19 vs. 16 DPA, up-regulated at 16 DPA

TM-1

GO:0010025

Wax biosynthetic process

7.7E-05

  

GO:0009664

Plant-type cell wall organization

1.6E-02

  

GO:0006723

Cuticle hydrocarbon biosynthetic process

1.6E-02

  

GO:0009826

Unidimensional cell growth

3.1E-02

 

im

GO:0043086

Negative regulation of catalytic activity

2.2E-02

22 vs. 19 DPA, up-regulated at 22 DPA

TM-1

GO:0010200

Response to chitin

2.0E-05

  

GO:0050832

Defense response to fungus

6.1E-03

  

GO:0009738

Abscisic acid mediated signaling pathway

2.8E-02

 

im

GO:0010200

Response to chitin

9.0E-04

  

GO:0050832

Defense response to fungus

2.9E-02

  

GO:0001666

Response to hypoxia

3.7E-02

22 vs. 19 DPA, up-regulated at 19 DPA

TM-1

GO:0009834

Secondary cell wall biogenesis

2.2E-03

  

GO:0016126

Sterol biosynthetic process

1.8E-02

  

GO:0035435

Phosphate transmembrane transport

2.6E-02

 

im

GO:0010025

Wax biosynthetic process

1.9E-08

  

GO:0000038

Very-long-chain fatty acid metabolic process

1.3E-04

  

GO:0035435

Phosphate transmembrane transport

1.0E-02

  

GO:0006723

Cuticle hydrocarbon biosynthetic process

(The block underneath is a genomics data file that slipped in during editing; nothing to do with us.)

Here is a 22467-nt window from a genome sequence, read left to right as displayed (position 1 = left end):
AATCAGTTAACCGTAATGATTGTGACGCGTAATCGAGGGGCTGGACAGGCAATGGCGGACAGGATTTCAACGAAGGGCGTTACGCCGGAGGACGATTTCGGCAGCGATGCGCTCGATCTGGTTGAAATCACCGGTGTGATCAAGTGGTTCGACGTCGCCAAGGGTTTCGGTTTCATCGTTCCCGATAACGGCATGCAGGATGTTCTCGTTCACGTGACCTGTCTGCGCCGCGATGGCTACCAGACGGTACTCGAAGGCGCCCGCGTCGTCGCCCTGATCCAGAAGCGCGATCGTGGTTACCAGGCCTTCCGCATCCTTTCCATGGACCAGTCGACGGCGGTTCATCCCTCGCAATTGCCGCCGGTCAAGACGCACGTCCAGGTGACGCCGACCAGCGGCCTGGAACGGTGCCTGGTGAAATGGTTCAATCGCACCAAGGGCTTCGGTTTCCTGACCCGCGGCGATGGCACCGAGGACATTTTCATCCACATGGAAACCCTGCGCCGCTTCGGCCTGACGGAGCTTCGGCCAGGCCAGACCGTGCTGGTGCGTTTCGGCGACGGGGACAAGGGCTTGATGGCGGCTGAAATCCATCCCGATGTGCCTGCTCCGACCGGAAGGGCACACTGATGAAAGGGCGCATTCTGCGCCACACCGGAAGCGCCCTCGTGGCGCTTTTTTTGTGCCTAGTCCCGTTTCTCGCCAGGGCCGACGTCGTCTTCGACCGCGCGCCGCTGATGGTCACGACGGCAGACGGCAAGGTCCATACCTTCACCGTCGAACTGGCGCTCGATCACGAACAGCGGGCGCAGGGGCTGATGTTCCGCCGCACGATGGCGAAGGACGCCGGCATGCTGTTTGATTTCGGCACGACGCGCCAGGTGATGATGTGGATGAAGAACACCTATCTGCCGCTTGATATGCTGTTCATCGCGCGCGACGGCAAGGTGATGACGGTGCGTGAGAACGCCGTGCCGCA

4.3E-02

25 vs. 22 DPA, up-regulated at 25 DPA

TM-1

GO:0043617

Cellular response to sucrose starvation

1.5E-02

  

GO:0006529

Asparagine biosynthetic process

1.5E-02

 

im

NA

NA

NA

25 vs. 22 DPA, up-regulated at 22 dpa

TM-1

GO:0009809

Lignin biosynthetic process

1.8E-03

 

im

GO:0010200

Response to chitin

8.0E-17

  

GO:0010120

Camalexin biosynthetic process

2.3E-02

  

GO:0050832

Defense response to fungus

4.0E-02

  

GO:0000169

Activation of MAPK activity involved in osmosensory signaling pathway

4.9E-02

NA, no result.

FDR, false discovery rate.

During the interval 13–16 DPA, up-regulated DEGs at 16 DPA in TM-1 were involved in “secondary cell wall biogenesis” (GO:0009834, FDR = 1.7E-4) and “glucuronoxylan biosynthetic process” (GO:0010417, FDR = 2.7E-4). The two over-represented GO terms contained some important SCW-related genes reported in previous studies, such as fasciclin-like arabinogalactan protein genes, GhFLA5 and GhFLA6, which are putative homologues of AtFLA12 and AtFLA11, respectively, previously implicated in SCW formation in Arabidopsis thaliana[22, 23]; putative PARVUS gene which affects the development of SCW by regulating the biosynthesis of xylan [24]; and putative homologues of Arabidopsis IRX7/FRA8, IRX9 and IRX10/GUT2 genes necessary for normal SCW development [2527]. In addition, GhCesA2, an important marker for onset of SCW biosynthesis gene in cotton fiber [28], and the Chitinase-like gene (GhCTL2), which is preferentially expressed during fiber SCW deposition, also showed higher transcript levels at 16 DPA [29]. Furthermore, no over-represented GO terms were among the up-regulated DEGs at 19 DPA in TM-1 (19 vs. 16 DPA). These results further indicated that onset of SCW biosynthesis for fiber in TM-1 occurred at 16 DPA.